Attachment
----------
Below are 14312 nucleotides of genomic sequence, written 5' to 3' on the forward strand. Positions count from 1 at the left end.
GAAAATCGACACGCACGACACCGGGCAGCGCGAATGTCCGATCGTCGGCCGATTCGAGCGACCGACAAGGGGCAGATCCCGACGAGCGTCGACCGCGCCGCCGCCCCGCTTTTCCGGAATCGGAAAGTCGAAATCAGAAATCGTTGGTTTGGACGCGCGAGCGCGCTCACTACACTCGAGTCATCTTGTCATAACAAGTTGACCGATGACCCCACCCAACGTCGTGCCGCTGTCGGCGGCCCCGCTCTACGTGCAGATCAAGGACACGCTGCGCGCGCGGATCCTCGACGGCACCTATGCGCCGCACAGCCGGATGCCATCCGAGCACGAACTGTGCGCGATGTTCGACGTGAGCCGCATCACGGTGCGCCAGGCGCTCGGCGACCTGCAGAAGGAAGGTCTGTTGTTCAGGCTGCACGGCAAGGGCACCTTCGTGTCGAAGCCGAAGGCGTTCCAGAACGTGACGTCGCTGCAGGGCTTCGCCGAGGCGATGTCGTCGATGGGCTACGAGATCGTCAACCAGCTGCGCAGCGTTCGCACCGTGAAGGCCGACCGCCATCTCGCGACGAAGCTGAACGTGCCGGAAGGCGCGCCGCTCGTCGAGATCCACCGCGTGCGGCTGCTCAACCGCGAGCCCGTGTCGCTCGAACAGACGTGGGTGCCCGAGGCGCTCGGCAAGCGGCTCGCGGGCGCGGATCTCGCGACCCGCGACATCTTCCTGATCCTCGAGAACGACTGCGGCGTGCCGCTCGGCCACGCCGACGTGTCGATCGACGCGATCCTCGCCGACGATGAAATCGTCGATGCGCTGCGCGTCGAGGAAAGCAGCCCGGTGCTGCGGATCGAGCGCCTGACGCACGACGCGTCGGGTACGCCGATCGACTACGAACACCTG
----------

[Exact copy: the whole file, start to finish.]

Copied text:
Below are 14312 nucleotides of genomic sequence, written 5' to 3' on the forward strand. Positions count from 1 at the left end.
GAAAATCGACACGCACGACACCGGGCAGCGCGAATGTCCGATCGTCGGCCGATTCGAGCGACCGACAAGGGGCAGATCCCGACGAGCGTCGACCGCGCCGCCGCCCCGCTTTTCCGGAATCGGAAAGTCGAAATCAGAAATCGTTGGTTTGGACGCGCGAGCGCGCTCACTACACTCGAGTCATCTTGTCATAACAAGTTGACCGATGACCCCACCCAACGTCGTGCCGCTGTCGGCGGCCCCGCTCTACGTGCAGATCAAGGACACGCTGCGCGCGCGGATCCTCGACGGCACCTATGCGCCGCACAGCCGGATGCCATCCGAGCACGAACTGTGCGCGATGTTCGACGTGAGCCGCATCACGGTGCGCCAGGCGCTCGGCGACCTGCAGAAGGAAGGTCTGTTGTTCAGGCTGCACGGCAAGGGCACCTTCGTGTCGAAGCCGAAGGCGTTCCAGAACGTGACGTCGCTGCAGGGCTTCGCCGAGGCGATGTCGTCGATGGGCTACGAGATCGTCAACCAGCTGCGCAGCGTTCGCACCGTGAAGGCCGACCGCCATCTCGCGACGAAGCTGAACGTGCCGGAAGGCGCGCCGCTCGTCGAGATCCACCGCGTGCGGCTGCTCAACCGCGAGCCCGTGTCGCTCGAACAGACGTGGGTGCCCGAGGCGCTCGGCAAGCGGCTCGCGGGCGCGGATCTCGCGACCCGCGACATCTTCCTGATCCTCGAGAACGACTGCGGCGTGCCGCTCGGCCACGCCGACGTGTCGATCGACGCGATCCTCGCCGACGATGAAATCGTCGATGCGCTGCGCGTCGAGGAAAGCAGCCCGGTGCTGCGGATCGAGCGCCTGACGCACGACGCGTCGGGTACGCCGATCGACTACGAACACCTG